Financial Ed for Members—and Staff

piggybank wearing glasses standing on a stack of books
Contributing Writer

2 minutes

Jeanne D’Arc CU’s new financial wellness program is a hit with employees.

Before it launched an online financial wellness program for members this past summer, Jeanne D’Arc Credit Union first gave its employees the opportunity to review the modules covering topics from credit cards to social security enrollment to investment options. 

The $1.2 billion Lowell, Mass., credit union began offering the program “A Healthier You,” from EverFi, to its 230 employees in June. Within the first few weeks, 66 employees had completed all 24 topics, and about three in four employees had enrolled.

Jeanne D’Arc CU offered small prizes, such as a gift card after completing six modules and a certificate and beach towel bearing the credit union logo for completing the program, says Scott Flagg, SVP/chief member service officer.

“We had some friendly competitions to see who could finish first and get their beach towels,” Flagg notes.

The credit union began developing plans in 2016 to offer financial education “as part of our strategic plan to make sure our members have a sense of their financial well-being,” he says. Extending that goal to employees, Jeanne D’Arc CU did an internal survey asking its staff questions like “How financially stable do you feel?” and “Could you handle an emergency expense of $400 or $500?”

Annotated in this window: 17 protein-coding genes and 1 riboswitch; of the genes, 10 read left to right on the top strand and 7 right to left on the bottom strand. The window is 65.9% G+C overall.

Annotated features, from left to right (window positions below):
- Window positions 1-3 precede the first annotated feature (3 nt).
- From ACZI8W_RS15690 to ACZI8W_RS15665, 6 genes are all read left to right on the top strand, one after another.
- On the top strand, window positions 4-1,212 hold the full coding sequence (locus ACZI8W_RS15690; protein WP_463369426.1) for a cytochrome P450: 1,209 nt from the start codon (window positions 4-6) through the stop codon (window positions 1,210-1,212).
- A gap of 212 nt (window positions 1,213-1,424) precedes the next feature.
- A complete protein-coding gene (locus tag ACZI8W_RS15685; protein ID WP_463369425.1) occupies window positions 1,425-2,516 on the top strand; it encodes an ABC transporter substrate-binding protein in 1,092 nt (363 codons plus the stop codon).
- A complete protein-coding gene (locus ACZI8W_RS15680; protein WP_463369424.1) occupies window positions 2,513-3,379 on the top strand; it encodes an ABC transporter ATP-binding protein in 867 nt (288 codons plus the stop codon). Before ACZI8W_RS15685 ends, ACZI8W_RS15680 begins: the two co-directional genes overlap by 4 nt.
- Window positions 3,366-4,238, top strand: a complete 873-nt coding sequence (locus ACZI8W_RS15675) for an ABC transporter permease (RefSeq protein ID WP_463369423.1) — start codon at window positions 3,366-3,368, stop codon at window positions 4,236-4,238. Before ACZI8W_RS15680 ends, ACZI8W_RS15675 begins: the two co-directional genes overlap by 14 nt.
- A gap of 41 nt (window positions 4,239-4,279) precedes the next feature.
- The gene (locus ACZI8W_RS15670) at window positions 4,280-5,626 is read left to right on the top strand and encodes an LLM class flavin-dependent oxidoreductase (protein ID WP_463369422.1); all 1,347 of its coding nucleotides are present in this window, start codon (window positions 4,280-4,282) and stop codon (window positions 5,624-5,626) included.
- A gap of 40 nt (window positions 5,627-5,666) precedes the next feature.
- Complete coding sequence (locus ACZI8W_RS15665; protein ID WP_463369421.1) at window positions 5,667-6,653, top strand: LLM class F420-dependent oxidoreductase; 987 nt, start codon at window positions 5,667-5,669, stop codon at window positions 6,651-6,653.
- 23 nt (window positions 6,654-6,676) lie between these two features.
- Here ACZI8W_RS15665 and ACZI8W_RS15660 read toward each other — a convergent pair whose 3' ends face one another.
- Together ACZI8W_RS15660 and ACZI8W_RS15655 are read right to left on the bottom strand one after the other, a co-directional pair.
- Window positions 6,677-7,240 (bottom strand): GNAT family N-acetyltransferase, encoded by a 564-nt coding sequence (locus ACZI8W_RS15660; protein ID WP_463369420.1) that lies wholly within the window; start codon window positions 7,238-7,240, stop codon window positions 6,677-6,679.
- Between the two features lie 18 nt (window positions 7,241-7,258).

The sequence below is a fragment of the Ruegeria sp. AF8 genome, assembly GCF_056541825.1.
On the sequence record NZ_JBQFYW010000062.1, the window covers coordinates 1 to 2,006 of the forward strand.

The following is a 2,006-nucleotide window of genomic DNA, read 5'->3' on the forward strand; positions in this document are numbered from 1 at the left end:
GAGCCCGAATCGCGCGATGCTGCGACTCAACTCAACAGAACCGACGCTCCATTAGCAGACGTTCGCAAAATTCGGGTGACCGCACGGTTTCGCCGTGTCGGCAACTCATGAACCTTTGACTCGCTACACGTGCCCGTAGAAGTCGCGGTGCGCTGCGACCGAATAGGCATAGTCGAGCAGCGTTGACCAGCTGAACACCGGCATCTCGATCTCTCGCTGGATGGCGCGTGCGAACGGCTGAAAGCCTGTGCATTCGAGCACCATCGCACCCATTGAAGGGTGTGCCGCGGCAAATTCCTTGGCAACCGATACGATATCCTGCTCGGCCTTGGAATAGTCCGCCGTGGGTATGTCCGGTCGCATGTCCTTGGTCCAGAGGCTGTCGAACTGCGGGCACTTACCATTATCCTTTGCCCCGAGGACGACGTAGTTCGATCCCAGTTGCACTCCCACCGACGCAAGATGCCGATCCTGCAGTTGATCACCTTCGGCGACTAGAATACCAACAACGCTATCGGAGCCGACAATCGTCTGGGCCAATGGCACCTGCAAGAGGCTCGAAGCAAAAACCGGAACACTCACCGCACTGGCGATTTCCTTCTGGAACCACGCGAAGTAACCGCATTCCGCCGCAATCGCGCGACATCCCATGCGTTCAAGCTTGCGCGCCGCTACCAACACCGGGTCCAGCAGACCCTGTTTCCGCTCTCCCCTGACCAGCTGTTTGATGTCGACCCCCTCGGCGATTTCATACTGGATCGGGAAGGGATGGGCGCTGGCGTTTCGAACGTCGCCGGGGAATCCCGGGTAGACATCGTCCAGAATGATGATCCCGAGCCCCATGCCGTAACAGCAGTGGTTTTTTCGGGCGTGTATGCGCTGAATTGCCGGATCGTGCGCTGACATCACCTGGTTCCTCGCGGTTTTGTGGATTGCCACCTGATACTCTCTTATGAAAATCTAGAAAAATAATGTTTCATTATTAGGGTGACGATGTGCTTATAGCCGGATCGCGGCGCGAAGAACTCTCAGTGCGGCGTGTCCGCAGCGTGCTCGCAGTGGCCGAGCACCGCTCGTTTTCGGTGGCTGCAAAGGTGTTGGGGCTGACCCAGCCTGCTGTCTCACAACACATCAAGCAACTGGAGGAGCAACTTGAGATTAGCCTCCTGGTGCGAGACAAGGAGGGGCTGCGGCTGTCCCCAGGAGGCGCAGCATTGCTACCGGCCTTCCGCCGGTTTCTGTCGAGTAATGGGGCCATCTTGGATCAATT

Based on those survey findings, the credit union launched the program early for its employees to help build their personal financial management know-how and to help them become more comfortable discussing those topics with members. 

The program offers five- to 10-minute videos with quick self-tests at the end to reinforce the learning. The modules for members and employees are the same, but employees get more in-depth content about the importance of building good credit since that’s a key message when interacting with members, Flagg says.

“A lot of employees see this as a way to develop their skills, both for their current jobs and for a possible promotion down the road,” he adds. “They love getting the knowledge without it being presented in legal speak. And we want our employees to be more comfortable in their own financial situations and in talking about these issues with members.”

Karen Bankston is a longtime contributor to Credit Union Management and writes about credit unions, membership growth, marketing, operations and technology. She is the proprietor of Precision Prose, Eugene, Ore.

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